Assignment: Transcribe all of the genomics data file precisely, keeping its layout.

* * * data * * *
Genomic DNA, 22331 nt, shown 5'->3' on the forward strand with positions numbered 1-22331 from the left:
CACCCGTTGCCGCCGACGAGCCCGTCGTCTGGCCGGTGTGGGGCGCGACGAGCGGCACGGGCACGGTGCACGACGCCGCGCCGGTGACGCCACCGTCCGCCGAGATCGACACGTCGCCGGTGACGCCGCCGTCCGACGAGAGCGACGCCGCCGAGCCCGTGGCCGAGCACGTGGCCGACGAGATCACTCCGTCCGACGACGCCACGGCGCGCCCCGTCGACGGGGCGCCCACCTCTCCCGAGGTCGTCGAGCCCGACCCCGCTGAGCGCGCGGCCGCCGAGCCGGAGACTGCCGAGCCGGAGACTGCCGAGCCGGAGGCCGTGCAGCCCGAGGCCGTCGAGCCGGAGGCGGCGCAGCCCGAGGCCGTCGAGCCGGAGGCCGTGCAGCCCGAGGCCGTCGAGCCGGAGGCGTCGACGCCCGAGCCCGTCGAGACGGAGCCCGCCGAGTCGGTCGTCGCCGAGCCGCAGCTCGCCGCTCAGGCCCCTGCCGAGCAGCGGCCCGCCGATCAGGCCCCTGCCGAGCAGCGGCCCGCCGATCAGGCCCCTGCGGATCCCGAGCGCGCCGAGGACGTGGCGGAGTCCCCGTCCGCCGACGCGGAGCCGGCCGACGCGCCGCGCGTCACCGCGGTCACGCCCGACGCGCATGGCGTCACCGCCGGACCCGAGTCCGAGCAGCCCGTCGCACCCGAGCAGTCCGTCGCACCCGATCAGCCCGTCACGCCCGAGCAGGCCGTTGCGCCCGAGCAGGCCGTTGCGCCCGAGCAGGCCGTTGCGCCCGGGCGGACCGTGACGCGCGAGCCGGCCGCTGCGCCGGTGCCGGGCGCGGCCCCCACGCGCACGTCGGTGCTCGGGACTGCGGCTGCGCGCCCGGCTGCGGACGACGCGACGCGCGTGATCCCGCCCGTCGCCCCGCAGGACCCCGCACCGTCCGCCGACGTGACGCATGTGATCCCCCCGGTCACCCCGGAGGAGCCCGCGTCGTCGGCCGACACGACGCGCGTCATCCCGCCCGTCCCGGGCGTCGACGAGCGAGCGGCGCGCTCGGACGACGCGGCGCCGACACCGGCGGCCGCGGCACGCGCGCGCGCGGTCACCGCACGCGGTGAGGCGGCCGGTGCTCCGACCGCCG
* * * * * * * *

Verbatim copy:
Genomic DNA, 22331 nt, shown 5'->3' on the forward strand with positions numbered 1-22331 from the left:
CACCCGTTGCCGCCGACGAGCCCGTCGTCTGGCCGGTGTGGGGCGCGACGAGCGGCACGGGCACGGTGCACGACGCCGCGCCGGTGACGCCACCGTCCGCCGAGATCGACACGTCGCCGGTGACGCCGCCGTCCGACGAGAGCGACGCCGCCGAGCCCGTGGCCGAGCACGTGGCCGACGAGATCACTCCGTCCGACGACGCCACGGCGCGCCCCGTCGACGGGGCGCCCACCTCTCCCGAGGTCGTCGAGCCCGACCCCGCTGAGCGCGCGGCCGCCGAGCCGGAGACTGCCGAGCCGGAGACTGCCGAGCCGGAGGCCGTGCAGCCCGAGGCCGTCGAGCCGGAGGCGGCGCAGCCCGAGGCCGTCGAGCCGGAGGCCGTGCAGCCCGAGGCCGTCGAGCCGGAGGCGTCGACGCCCGAGCCCGTCGAGACGGAGCCCGCCGAGTCGGTCGTCGCCGAGCCGCAGCTCGCCGCTCAGGCCCCTGCCGAGCAGCGGCCCGCCGATCAGGCCCCTGCCGAGCAGCGGCCCGCCGATCAGGCCCCTGCGGATCCCGAGCGCGCCGAGGACGTGGCGGAGTCCCCGTCCGCCGACGCGGAGCCGGCCGACGCGCCGCGCGTCACCGCGGTCACGCCCGACGCGCATGGCGTCACCGCCGGACCCGAGTCCGAGCAGCCCGTCGCACCCGAGCAGTCCGTCGCACCCGATCAGCCCGTCACGCCCGAGCAGGCCGTTGCGCCCGAGCAGGCCGTTGCGCCCGAGCAGGCCGTTGCGCCCGGGCGGACCGTGACGCGCGAGCCGGCCGCTGCGCCGGTGCCGGGCGCGGCCCCCACGCGCACGTCGGTGCTCGGGACTGCGGCTGCGCGCCCGGCTGCGGACGACGCGACGCGCGTGATCCCGCCCGTCGCCCCGCAGGACCCCGCACCGTCCGCCGACGTGACGCATGTGATCCCCCCGGTCACCCCGGAGGAGCCCGCGTCGTCGGCCGACACGACGCGCGTCATCCCGCCCGTCCCGGGCGTCGACGAGCGAGCGGCGCGCTCGGACGACGCGGCGCCGACACCGGCGGCCGCGGCACGCGCGCGCGCGGTCACCGCACGCGGTGAGGCGGCCGGTGCTCCGACCGCCG